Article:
Billy, my oldest brother, is gone now, and from what my sister-in-law Flo told me on the phone two days ago, it may not be long before Frankie, the next oldest, follows him.
Billy and Frankie were the original odd couple. Billy was never without that lopsided grin of his and Frankie was never without a serious-looking frown.
The only thing they had in common was that they both ignored me, no doubt because eight years separated me from Frankie, and twelve from Billy.
I was just nine in 1941 when Mom hung a small red, white, and blue banner in the front window of our apartment in New York City. It had one star on it.
Billy had been drafted into the Army.
If I thought of that banner at all, it was with pride, not concern. My brother was out there in the Pacific fighting for his country. That seemed a great thing to a nine-year-old, a proud and exciting thing, not something to worry about.
It never occurred to me how Mom felt about it.
A year later, that first banner in our front window was replaced by a second one. This one had two stars on it, one for Billy and one for Frankie, who was on a troop ship headed across an Atlantic Ocean filled with Nazi U-boats hunting in wolf packs.
Never occurred to me to wonder how Mom felt about that either.
But when Mom replaced that second banner with a third one a few months later, chance stepped in and opened my eyes to the realities of the adult world.
Purely by accident, I was standing under the window as Mom hung the new banner, and when I looked up, I saw a tear running down her cheek.
Pop Johnson, my stepfather, the third star on that banner, was a marine engineer who ran the big diesel engines on a coastal steamer of some kind.
Pop usually just shipped out for a couple of weeks. I had noticed that he'd been gone for quite a long time by the day Mom that hung that third banner in the window, but being a typical dumb kid, I hadn't grasped the significance of that fact.
And I might have continued to bumble along that way except for the fact that Mrs. Baptista, the super's wife, came by just as Mom finished hanging the banner and closing the curtains.
Mrs. B said something to me that taught me more about life in ten seconds than I had learned in the ten years before them.
"Your mother's a brave woman, Tommy Garrett," she told me, eying the banner and patting me on a shoulder. "If my husband was in the Gulf of Mexico on one of those oil tankers the German subs keep sinking, and I had two sons I hadn't heard from in over six weeks I'd be crying my eyes out."
I won't say that I grew up at that moment, but something akin to it happened.
Our apartment had always been a busy, crowded place -- a place where space was at a premium, where voices sometimes echoed around the house late at night over a Monopoly or Parcheesi game, where footsteps pounded worn oak as Frankie chased Billy for putting salt in the sugar bowl, where laughter filled the air as the voice of Jack Benny, or Fred Allen, or Bob Hope emanated from the old wooden radio in the kitchen, the center of life in our home.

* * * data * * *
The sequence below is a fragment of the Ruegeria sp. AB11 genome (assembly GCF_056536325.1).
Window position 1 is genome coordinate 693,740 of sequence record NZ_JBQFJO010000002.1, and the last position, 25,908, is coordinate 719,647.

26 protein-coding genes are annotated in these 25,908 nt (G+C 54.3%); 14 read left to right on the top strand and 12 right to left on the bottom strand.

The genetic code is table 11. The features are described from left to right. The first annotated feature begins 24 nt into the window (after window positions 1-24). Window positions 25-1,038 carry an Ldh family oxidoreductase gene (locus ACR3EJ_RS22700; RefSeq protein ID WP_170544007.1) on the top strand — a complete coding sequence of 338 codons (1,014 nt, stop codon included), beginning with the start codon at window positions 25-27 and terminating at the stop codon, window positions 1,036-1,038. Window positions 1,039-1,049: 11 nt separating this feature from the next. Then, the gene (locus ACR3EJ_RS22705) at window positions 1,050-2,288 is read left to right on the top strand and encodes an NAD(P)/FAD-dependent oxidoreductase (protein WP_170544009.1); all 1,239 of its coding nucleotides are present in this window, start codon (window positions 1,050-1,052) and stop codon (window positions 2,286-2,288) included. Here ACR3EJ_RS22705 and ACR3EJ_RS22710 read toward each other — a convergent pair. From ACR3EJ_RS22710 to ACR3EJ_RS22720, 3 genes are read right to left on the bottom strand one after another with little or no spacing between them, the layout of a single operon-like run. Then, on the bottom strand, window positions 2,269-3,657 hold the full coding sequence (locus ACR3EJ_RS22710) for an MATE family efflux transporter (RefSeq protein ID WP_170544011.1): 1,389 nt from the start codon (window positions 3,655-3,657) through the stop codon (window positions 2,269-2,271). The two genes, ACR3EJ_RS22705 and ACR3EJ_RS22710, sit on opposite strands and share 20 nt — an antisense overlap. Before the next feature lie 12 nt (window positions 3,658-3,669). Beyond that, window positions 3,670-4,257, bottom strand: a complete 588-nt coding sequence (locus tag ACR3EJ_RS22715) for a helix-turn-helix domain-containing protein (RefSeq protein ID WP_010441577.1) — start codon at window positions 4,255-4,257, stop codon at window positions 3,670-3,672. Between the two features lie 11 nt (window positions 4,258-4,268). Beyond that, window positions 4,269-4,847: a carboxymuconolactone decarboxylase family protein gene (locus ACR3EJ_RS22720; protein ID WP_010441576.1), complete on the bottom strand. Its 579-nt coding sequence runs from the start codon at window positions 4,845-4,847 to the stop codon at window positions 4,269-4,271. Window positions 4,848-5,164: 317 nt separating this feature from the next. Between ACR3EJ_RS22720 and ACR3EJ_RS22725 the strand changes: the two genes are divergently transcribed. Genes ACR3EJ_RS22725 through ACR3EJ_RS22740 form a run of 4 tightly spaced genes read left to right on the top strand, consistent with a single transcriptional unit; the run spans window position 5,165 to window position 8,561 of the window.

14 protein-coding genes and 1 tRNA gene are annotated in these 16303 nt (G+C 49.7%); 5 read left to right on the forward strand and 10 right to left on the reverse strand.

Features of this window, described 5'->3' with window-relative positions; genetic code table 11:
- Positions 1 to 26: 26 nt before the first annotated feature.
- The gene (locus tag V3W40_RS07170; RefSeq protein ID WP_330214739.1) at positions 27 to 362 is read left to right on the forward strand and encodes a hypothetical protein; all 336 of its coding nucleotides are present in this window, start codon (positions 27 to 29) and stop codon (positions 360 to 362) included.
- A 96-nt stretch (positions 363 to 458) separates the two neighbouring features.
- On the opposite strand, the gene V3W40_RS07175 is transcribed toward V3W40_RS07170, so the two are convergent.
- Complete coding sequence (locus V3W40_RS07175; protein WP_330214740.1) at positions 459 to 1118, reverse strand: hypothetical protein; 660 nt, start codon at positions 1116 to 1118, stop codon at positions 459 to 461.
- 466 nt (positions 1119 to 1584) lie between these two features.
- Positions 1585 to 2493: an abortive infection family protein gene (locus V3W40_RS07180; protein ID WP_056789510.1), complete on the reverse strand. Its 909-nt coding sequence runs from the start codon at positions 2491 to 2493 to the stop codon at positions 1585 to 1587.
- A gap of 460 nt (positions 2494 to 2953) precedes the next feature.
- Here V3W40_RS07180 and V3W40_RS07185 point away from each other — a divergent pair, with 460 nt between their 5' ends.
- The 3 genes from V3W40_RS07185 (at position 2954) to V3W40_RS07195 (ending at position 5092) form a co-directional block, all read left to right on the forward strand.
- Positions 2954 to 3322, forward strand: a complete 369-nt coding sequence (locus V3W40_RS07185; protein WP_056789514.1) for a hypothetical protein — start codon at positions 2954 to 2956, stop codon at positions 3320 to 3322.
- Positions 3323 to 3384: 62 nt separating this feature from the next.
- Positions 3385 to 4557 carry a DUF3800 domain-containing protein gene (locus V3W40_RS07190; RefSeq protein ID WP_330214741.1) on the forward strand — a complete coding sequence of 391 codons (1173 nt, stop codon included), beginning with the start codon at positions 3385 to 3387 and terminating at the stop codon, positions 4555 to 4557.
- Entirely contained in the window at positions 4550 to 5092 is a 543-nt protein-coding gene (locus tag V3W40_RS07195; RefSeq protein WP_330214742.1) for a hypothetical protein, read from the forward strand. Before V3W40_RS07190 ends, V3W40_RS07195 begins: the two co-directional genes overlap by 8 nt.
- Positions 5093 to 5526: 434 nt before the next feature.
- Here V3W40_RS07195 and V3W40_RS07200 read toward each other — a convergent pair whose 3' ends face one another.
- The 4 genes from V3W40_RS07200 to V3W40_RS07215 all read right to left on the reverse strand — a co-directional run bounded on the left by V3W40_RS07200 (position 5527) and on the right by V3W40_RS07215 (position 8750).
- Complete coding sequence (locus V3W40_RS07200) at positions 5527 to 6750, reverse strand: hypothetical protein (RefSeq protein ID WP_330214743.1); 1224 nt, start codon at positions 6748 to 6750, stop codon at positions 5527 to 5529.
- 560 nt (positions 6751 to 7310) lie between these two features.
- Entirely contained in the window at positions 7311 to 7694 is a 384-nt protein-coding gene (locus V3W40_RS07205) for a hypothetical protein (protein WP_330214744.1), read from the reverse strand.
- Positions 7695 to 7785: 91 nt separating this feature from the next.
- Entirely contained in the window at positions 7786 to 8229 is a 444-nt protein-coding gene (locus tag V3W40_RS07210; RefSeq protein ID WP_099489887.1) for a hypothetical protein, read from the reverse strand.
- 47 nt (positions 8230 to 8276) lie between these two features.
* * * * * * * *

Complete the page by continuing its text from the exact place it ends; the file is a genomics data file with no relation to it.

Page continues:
But when I went inside to say something to Mom--I didn't know what I was going to say then and I still don't know now--an eerie silence filled the house, a sad and forlorn emptiness.
I opened the front door and stepped into a living room which seemed larger than before. In the hallway, my heels clicked on worn oak boards, each step a hollow echo. As I entered the kitchen I opened my mouth to speak, but never got to say whatever it was I was going to say because Mom turned from a supper table with two place settings on it and said something I can still hear now.
"Thank God you're only ten."
Then she smiled, a bigger smile than usual, one I'm sure was intended to distract my beady little brain from thinking about what she had just said.
"What do you say we go to the movies tonight?" she asked me cheerfully.
After that day, Mom and I became wartime buddies.
It was summer and Mom and I ate breakfast, lunch, and supper together each day at our little metal-topped kitchen table. On some afternoons, we listened to "Old Ma Perkins," or "The Romance of Helen Trent," or some other soap opera.
On other afternoons, we listened to "The Long Ranger" or "Superman," or "I Love a Mystery."
Evenings, we listened to the radio or went to the movies, at first just on week nights but eventually even on Saturday and Sunday. We would stop on the way home at an ice cream parlor and have a sundae, or ice cream soda, or milkshake together.
It was fun for me as long as I didn't think of the reason we were together so much--and alone.
The first letter came from Frankie. He was in England, safe and sound for the moment. Then word came from Billy. He was on an island that was formerly Japanese real estate, but was now ours.
Early one morning while it was still pitch- black outside I heard a noise in the kitchen. I got up, all bleary eyed and confused, and found Mom and Pop laughing and talking.
I don't think I ever saw Mom happier than she was at that moment. I'm sure it was because Pop had made up his mind not to go to sea again.
He had an offer to run a gas station up in his hometown in Connecticut.
It was nearly three years later, One afternoon I looked out the living room window and spotted a tall, serious faced young man in an olive drab Army uniform coming up the slate sidewalk toward our house with a barracks bag on one shoulder.
Mom smiled a lot that day, too. Frankie may have been as thin as a rail and more serious-faced than ever, but he was back.
Then Billy came home, lopsided smile and all. In the middle of the night, just as Pop had done. And walking with a slight limp that I didn't remember seeing before.
But, he, too, was back home.
I sat quietly in one corner of the living room that night as Mom, and Pop, and my older brothers talked and talked--and ignored me as usual.
I didn't mind being ignored.
You can only be ignored by someone who's alive.